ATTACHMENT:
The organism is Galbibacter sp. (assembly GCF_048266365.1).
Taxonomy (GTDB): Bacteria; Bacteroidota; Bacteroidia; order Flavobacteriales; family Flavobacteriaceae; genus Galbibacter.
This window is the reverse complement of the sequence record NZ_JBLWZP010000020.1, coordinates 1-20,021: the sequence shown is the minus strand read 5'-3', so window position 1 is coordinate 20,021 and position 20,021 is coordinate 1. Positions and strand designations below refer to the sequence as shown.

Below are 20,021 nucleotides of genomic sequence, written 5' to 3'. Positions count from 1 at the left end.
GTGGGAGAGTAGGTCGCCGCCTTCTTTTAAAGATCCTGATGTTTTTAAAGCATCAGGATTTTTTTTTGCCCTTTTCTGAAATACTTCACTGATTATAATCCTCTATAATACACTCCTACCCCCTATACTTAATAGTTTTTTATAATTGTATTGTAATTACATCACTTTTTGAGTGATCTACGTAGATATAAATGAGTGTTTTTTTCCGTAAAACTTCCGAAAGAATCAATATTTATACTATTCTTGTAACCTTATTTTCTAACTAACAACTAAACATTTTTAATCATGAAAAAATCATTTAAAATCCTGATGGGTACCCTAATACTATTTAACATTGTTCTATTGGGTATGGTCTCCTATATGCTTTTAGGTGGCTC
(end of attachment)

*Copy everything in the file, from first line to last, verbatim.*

The organism is Galbibacter sp. (assembly GCF_048266365.1).
Taxonomy (GTDB): Bacteria; Bacteroidota; Bacteroidia; order Flavobacteriales; family Flavobacteriaceae; genus Galbibacter.
This window is the reverse complement of the sequence record NZ_JBLWZP010000020.1, coordinates 1-20,021: the sequence shown is the minus strand read 5'-3', so window position 1 is coordinate 20,021 and position 20,021 is coordinate 1. Positions and strand designations below refer to the sequence as shown.

Below are 20,021 nucleotides of genomic sequence, written 5' to 3'. Positions count from 1 at the left end.
GTGGGAGAGTAGGTCGCCGCCTTCTTTTAAAGATCCTGATGTTTTTAAAGCATCAGGATTTTTTTTTGCCCTTTTCTGAAATACTTCACTGATTATAATCCTCTATAATACACTCCTACCCCCTATACTTAATAGTTTTTTATAATTGTATTGTAATTACATCACTTTTTGAGTGATCTACGTAGATATAAATGAGTGTTTTTTTCCGTAAAACTTCCGAAAGAATCAATATTTATACTATTCTTGTAACCTTATTTTCTAACTAACAACTAAACATTTTTAATCATGAAAAAATCATTTAAAATCCTGATGGGTACCCTAATACTATTTAACATTGTTCTATTGGGTATGGTCTCCTATATGCTTTTAGGTGGCTC